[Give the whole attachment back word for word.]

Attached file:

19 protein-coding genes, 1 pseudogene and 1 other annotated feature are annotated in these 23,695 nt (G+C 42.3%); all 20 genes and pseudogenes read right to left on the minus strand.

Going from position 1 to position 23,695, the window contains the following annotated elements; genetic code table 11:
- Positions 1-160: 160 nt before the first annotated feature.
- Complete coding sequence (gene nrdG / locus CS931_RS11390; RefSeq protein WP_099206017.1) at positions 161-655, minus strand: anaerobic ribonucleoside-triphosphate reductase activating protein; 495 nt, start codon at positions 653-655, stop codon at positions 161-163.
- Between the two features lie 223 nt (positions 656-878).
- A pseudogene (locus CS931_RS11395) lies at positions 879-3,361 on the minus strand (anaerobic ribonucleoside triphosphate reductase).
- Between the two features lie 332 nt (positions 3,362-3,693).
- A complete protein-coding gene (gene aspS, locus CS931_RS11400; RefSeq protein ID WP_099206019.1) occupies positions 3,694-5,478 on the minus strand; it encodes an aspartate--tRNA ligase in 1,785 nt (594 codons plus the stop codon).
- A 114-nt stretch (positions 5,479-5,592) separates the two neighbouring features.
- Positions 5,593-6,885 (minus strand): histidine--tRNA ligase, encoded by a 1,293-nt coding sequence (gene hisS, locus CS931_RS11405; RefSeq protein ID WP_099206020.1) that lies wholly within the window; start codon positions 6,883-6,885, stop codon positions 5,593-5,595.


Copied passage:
19 protein-coding genes, 1 pseudogene and 1 other annotated feature are annotated in these 23,695 nt (G+C 42.3%); all 20 genes and pseudogenes read right to left on the minus strand.

Going from position 1 to position 23,695, the window contains the following annotated elements; genetic code table 11:
- Positions 1-160: 160 nt before the first annotated feature.
- Complete coding sequence (gene nrdG / locus CS931_RS11390; RefSeq protein WP_099206017.1) at positions 161-655, minus strand: anaerobic ribonucleoside-triphosphate reductase activating protein; 495 nt, start codon at positions 653-655, stop codon at positions 161-163.
- Between the two features lie 223 nt (positions 656-878).
- A pseudogene (locus CS931_RS11395) lies at positions 879-3,361 on the minus strand (anaerobic ribonucleoside triphosphate reductase).
- Between the two features lie 332 nt (positions 3,362-3,693).
- A complete protein-coding gene (gene aspS, locus CS931_RS11400; RefSeq protein ID WP_099206019.1) occupies positions 3,694-5,478 on the minus strand; it encodes an aspartate--tRNA ligase in 1,785 nt (594 codons plus the stop codon).
- A 114-nt stretch (positions 5,479-5,592) separates the two neighbouring features.
- Positions 5,593-6,885 (minus strand): histidine--tRNA ligase, encoded by a 1,293-nt coding sequence (gene hisS, locus CS931_RS11405; RefSeq protein ID WP_099206020.1) that lies wholly within the window; start codon positions 6,883-6,885, stop codon positions 5,593-5,595.